Best Practices for Conducting a Television Interview

Interviews with the press can make even the most seasoned executive uneasy.  But while a telephone interview with a print reporter may be stressful (even with notes in front of you), an interview on camera – either in studio or on location – brings a whole new set of challenges.  Here are just a few tips to help you prepare for your TV interview.

First, when you find out you have an interview opportunity with a television reporter, here are the first questions you need to be asking:

  • Will the interview be live or taped?

  • Will it be conducted in studio or remotely on location?

  • Will it be a one-on-one with the reporter or will other guests be on the program?

  • Who is the audience? Business executives? The general public?

Prior to conducting the actual interview, you should prepare the following:

  • Select no more than 3 messages for your media interview - regardless of whether the interview is three minutes or 20 minutes long. Keep your audience in mind as you develop your key messages for the interview.

  • Include the name of your company in at least one of your key messages, but not in all of them or you run the risk of sounding too promotional.

  • Craft a headline for your story and use that as a guide for what you choose to say during your interview.

  • Be prepared to provide facts or figures to support your case and examples or anecdotes to crystallize your points.

  • Make sure you provide the correct spelling of your name and title for the “reader” that will appear on screen during the interview.

Television interviews can be the most challenging because of their brevity and broad reach.  Here are some suggestions for nailing the interview:

  • Successful interviewees engage and interact with their audience - maintain a dialogue with your interviewer.

  • Keep your answers short. Talk in sound bites - a sound bite lasts between ten and fifteen seconds.

  • Segments may last 2 mins to as much as 10 mins for magazine formatted programming. Public affairs programs can last a full hour. Regardless of the length of time, the impression you leave will be remembered as much -- or more than -- the message you deliver.

  • Before conducting the interview, know your material thoroughly. You cannot refer to notes on television.

  • Arrive early. Become familiar with the studio and personnel. You may have a short pre interview with the host.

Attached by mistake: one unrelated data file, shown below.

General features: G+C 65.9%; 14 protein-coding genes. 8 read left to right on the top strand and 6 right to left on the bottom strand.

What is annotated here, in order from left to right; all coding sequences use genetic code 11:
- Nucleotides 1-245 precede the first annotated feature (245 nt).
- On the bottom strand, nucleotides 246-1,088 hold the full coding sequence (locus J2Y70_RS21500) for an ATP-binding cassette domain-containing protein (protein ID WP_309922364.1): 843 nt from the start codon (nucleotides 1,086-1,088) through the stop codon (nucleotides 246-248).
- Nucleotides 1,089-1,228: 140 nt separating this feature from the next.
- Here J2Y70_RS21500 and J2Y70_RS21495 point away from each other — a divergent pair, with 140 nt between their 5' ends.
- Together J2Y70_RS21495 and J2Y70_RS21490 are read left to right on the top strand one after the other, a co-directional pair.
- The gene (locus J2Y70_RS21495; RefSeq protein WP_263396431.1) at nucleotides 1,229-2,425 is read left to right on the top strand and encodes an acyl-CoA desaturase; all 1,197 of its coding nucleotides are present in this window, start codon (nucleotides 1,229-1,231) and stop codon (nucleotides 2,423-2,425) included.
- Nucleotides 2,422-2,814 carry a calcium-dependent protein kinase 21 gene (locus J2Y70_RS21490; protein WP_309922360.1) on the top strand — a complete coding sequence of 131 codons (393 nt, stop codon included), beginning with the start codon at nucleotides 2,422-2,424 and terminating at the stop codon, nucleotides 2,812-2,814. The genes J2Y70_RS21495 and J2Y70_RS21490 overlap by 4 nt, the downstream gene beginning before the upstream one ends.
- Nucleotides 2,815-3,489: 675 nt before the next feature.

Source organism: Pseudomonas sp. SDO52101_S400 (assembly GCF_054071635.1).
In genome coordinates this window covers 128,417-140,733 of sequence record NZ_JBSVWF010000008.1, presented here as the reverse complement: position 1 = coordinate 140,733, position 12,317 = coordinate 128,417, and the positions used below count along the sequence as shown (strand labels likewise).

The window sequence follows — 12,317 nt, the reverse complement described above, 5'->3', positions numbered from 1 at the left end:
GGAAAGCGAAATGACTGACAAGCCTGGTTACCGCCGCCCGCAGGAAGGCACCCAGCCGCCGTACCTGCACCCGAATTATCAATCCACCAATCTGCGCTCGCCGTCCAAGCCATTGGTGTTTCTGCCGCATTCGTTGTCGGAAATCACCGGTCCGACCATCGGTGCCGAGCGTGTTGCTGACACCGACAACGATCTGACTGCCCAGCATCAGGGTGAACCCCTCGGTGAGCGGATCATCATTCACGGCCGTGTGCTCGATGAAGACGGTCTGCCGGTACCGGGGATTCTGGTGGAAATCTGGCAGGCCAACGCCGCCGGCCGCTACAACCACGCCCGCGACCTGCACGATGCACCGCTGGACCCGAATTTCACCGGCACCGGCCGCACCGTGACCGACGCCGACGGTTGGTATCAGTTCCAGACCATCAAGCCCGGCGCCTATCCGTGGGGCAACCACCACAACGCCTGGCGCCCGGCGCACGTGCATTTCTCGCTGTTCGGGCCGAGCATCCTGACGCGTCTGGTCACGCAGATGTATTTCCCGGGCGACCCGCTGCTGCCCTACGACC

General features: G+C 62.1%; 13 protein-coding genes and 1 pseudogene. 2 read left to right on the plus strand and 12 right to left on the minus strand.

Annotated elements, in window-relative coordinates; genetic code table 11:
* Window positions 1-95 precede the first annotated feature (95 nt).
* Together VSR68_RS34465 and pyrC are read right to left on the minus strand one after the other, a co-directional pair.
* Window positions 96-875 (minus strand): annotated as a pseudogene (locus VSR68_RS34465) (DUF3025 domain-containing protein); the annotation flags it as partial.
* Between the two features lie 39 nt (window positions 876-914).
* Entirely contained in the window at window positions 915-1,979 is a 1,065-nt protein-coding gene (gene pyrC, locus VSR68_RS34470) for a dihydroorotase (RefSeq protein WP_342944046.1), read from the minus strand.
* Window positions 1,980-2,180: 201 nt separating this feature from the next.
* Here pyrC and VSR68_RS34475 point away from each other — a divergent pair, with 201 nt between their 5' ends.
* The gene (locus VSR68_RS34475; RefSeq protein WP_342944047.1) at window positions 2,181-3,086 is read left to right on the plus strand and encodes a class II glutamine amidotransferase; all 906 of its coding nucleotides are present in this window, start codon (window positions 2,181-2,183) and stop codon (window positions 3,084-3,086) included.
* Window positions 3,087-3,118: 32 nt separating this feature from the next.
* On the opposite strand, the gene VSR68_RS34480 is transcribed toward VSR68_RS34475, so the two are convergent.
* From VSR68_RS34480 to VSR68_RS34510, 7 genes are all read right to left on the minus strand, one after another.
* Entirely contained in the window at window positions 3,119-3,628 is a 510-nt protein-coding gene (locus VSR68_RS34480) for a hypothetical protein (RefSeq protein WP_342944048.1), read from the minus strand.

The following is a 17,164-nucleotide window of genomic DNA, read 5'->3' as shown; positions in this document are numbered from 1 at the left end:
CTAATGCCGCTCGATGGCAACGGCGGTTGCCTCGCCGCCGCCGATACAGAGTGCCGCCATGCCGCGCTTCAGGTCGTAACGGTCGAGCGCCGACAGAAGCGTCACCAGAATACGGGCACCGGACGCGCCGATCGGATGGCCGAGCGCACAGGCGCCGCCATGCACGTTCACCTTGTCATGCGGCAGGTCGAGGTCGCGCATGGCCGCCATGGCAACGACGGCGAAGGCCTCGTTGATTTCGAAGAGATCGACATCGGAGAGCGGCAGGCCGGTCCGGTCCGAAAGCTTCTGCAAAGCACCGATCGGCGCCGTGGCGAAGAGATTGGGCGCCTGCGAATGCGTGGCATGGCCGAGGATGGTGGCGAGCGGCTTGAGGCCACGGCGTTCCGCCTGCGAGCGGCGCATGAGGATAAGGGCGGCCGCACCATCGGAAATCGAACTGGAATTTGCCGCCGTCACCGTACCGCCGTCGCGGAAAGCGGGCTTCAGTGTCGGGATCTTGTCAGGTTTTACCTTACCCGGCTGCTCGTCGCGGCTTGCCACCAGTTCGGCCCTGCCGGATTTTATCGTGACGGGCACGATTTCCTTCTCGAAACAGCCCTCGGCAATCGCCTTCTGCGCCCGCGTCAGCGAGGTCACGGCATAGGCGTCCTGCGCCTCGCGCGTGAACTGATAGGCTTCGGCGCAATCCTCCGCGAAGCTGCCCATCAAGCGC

• Ignore all the commotion in the studio.

  • You will be asked for a sound check to match microphone levels. Position yourself forward in the chair with your feet on the floor.

  • Whenever possible, if it is a positive story, stand in front of company signage while conducting your interview, if it is being conducted on location.

  • Keep your eye contact with the interviewer if the interview is in studio or in person. If you are conducting the interview remotely and the interviewer is not on the set or it is a “live remote,” look into the camera or monitor, as directed.

  • Remember you are always “on camera” even if someone else is talking. Directors and producers love “reaction shots.”

  • Be mindful not to squirm, tap your foot or look around the set.

  • Feel free to use gestures to appear friendly and to animate your face and voice, especially if you normally gesture while speaking. But be mindful not to gesture wildly, which can be a distraction.

  • Use the name of the interviewer when answering. Be positive and friendly toward the interviewer. The audience watches this show because they like the on-air talent.

  • Smile and be animated. Physical energy translates into conviction and enthusiasm, and ultimately credibility.

  • Wait for an “all-clear” signal before leaving your chair.

  • Nothing is off the record before, during or after the interview.

  • Dress appropriately -- business attire is most appropriate for in-studio interviews. A simple, dark suit is a good choice. Wear minimal jewelry and keep makeup basic.

  • A television interview shot on location, however, might be done in more casual clothes; for example, an interview about a food drive at a local food pantry would require different attire that is more business casual.

  • Men should shave within an hour before the show. This is not the time to try a new hairdo.

If you get a call from a TV reporter looking for an interview, always inform your PR person or marketing department.  They can help run through the interview with you beforehand, as well. 

If you have a good story about a TV interview you’ve conducted, we would love to hear about it.  If we can help you prepare for your next TV interview, please reach out to us.  We would love to talk with you.